Cathedral Core Values: 1 – Generosity

IMG_2423If you want to build a house the first thing to do is to dig the foundations. Without good, solid and secure foundations the rest of the structure will not be stable and there will be a danger of subsidence or worse. Sometimes that requires a raft to be created to spread the load across particularly soft ground. Whatever the conditions, foundations matter. Over the next few weeks, in the run up to Lent, we are going to use these sermons to explore four key foundations for the life, stability and witness of this cathedral. These are our core values and ones we think are particularly important for the whole of this community and how we approach everything we aim to be and do. These core values are Generosity, Integrity, Inclusivity and Joy. I begin today with ‘generosity’. Each of the others will follow over the next three weeks.

For me the foundation of everything is gift. We only exist because of God’s gracious and generous outpouring of his very self in the creative process. The most remarkable thing about life, the universe and everything is that there is something, anything, rather than nothing. We have no right to exist, no right to expect anything to continue beyond death, and the more we explore the complexity and wonder of God’s incredible creation, the more amazing and astounding it is. And it comes from the love and heart of God, given freely and for the love of it. This is the foundation on which we are built. This is the secure ground of who we are and who we hope to be. Everything, absolutely everything is rooted and grounded in God’s gracious giving of himself and breathing life into what he has made.

I have a friend, a Franciscan sister, who asks quite simply and penetratingly where the gift is in any given challenge. There is always a gift even in the darkest moments, though sometimes it is harder to find than at other times. And it is in struggling in the dark recesses of a challenge that we are able to find where that gift lies. Even St Paul found that the thorn in his flesh, a medical ailment that bugged him, had the advantage of being the very sign and indication of his humanity and createdness, preventing him from being too puffed up (2 Corinthians 12:7-9). We are not just smart biological machines, but have passion, experience pain and long for purpose and a point. So what looks on the surface like being a curse can thereby be seen as a blessing and moment of God’s gracious gifting revealed. Seeing life as gift is no mere soft cushion; it has bite and is robust when the storms come.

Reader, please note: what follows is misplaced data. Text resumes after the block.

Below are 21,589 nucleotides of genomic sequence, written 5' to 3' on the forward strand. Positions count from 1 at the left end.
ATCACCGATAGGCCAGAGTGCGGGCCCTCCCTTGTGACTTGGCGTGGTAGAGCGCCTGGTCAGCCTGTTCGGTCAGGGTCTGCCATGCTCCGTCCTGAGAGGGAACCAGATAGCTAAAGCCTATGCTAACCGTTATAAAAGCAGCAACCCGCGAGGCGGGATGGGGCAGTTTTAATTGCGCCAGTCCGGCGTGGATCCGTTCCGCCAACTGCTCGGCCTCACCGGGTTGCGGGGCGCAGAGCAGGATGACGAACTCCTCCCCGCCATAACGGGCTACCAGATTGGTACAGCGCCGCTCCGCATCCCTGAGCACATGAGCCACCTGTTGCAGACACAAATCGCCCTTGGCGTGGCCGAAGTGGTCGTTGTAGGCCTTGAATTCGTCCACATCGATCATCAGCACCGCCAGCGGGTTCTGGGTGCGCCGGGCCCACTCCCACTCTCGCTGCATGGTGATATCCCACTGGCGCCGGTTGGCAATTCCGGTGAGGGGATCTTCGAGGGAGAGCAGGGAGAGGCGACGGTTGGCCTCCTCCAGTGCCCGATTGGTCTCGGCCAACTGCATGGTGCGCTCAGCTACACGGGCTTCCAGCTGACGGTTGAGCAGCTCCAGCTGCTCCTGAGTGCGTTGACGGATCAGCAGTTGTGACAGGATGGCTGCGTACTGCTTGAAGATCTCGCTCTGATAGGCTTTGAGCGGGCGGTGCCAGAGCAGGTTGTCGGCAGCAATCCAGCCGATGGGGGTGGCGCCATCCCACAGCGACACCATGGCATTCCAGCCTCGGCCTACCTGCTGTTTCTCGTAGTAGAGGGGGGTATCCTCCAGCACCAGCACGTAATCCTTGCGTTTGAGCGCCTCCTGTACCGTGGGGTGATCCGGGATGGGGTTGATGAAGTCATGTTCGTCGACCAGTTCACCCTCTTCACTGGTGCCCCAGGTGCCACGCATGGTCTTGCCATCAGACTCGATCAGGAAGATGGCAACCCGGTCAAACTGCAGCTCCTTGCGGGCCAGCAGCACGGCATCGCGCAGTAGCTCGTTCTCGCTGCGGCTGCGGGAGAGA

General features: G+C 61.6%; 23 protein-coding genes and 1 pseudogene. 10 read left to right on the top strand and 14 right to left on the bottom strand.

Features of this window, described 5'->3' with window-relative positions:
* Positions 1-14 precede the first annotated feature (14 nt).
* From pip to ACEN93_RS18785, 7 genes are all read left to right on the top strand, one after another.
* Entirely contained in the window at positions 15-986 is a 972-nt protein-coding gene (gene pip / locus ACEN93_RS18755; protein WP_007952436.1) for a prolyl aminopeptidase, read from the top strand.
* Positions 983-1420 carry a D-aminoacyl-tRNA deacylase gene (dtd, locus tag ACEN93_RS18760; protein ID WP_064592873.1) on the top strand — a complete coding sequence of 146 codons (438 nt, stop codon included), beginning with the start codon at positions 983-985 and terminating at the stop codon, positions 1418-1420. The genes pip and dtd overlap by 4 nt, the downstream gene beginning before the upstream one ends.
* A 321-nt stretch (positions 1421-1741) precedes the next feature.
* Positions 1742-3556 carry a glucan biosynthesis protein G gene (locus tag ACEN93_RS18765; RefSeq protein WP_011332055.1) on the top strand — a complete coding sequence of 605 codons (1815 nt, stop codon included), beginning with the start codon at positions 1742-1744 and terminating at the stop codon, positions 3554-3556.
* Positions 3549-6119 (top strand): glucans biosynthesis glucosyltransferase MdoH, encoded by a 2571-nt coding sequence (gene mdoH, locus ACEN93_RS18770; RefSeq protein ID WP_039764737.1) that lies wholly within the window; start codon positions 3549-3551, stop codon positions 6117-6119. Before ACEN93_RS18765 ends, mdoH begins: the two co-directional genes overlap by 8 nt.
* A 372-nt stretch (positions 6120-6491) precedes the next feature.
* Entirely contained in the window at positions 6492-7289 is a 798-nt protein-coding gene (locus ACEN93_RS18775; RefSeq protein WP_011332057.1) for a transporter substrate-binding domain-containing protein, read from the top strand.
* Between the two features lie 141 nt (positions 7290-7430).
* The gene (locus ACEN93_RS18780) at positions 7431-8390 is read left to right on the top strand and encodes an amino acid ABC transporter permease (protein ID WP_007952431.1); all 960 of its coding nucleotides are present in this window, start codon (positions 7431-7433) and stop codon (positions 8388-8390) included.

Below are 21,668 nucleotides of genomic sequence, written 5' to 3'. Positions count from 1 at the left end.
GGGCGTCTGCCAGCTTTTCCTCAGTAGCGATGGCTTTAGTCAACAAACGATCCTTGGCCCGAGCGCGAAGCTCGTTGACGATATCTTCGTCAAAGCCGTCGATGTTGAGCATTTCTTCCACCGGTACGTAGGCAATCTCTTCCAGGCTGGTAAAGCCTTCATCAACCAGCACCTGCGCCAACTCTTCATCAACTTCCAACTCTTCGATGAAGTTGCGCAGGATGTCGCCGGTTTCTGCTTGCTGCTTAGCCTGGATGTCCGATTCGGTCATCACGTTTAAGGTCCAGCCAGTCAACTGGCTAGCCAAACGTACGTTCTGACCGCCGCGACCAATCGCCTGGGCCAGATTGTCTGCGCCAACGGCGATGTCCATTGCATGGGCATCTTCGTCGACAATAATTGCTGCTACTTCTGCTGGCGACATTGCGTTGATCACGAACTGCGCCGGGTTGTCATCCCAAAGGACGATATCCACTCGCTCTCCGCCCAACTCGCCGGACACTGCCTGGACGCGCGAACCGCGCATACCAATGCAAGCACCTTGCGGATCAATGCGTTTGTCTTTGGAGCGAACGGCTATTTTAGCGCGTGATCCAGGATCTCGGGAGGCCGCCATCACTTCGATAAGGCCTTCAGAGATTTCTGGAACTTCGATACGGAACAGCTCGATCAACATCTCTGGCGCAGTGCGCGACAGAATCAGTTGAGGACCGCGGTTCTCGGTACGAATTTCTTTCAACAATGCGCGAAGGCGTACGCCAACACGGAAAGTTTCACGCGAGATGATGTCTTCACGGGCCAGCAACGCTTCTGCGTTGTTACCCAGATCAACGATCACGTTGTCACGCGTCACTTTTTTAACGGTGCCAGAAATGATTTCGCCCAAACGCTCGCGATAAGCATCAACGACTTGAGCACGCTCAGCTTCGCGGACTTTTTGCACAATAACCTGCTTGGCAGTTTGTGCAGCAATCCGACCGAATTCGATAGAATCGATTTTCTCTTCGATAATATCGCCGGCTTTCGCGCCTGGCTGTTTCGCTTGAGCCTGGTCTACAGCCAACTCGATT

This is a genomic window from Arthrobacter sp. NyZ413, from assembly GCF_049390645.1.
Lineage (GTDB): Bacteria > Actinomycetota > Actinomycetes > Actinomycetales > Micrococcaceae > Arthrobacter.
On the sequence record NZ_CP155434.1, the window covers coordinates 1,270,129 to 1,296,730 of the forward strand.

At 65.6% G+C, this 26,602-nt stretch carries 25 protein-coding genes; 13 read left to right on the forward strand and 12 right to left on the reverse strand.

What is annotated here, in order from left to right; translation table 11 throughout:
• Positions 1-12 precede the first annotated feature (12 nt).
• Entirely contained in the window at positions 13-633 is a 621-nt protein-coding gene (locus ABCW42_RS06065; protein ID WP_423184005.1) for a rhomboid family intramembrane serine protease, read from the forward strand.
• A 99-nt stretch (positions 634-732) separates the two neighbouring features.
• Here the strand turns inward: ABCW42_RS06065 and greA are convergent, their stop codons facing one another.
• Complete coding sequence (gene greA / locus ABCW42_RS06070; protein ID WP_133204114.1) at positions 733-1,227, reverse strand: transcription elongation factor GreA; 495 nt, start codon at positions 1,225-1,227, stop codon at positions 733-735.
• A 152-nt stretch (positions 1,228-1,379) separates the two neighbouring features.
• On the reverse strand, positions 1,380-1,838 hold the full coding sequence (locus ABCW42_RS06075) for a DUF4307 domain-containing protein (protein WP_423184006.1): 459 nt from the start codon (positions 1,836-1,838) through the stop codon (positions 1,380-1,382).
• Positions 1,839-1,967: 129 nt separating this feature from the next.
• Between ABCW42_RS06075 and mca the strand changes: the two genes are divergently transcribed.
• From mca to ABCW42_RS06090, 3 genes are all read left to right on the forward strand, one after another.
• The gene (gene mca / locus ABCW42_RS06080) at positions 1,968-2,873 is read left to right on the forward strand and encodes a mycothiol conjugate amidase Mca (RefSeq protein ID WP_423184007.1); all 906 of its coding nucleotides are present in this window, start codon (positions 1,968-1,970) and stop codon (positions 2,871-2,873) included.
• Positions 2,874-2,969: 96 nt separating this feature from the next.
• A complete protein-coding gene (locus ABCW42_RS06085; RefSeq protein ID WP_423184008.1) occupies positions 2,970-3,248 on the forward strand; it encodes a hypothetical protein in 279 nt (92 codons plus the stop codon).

Our Epistle reading reminded us that the heart of the Christian good news of Jesus Christ is God’s generous giving of himself (1 Corinthians 15:1-11). God is the source of our life and while we have no right to expect it, gives us new life and new hope in him too. The hope of heaven is not to be expected and taken for granted. There is no reason to assume our lives will continue. And so Easter is for us the most astounding news of generous love that we can hear and share. It disrupts what would otherwise be the case. The natural, logical sequence would be death and decay; the movement of the elements back to the core components so that they can be recycled. Christian hope is therefore astounding for its gifting of a part 2, after the break. God is generous and so we are to be too if we are to live fully in the light and hope he gives to us in Jesus Christ.

If we let this gifting, this generous love, loose in our lives then so much follows. The back page of the leaflet ‘Our Vision and Values’, which is being given out today, invites us to apply being generous to our judgements, our actions and the use of our gifts. This is a generous spirit which overflows with God’s grace so that there is no aspect of our being that remains untouched by it. So, briefly, a few reflections on each of these.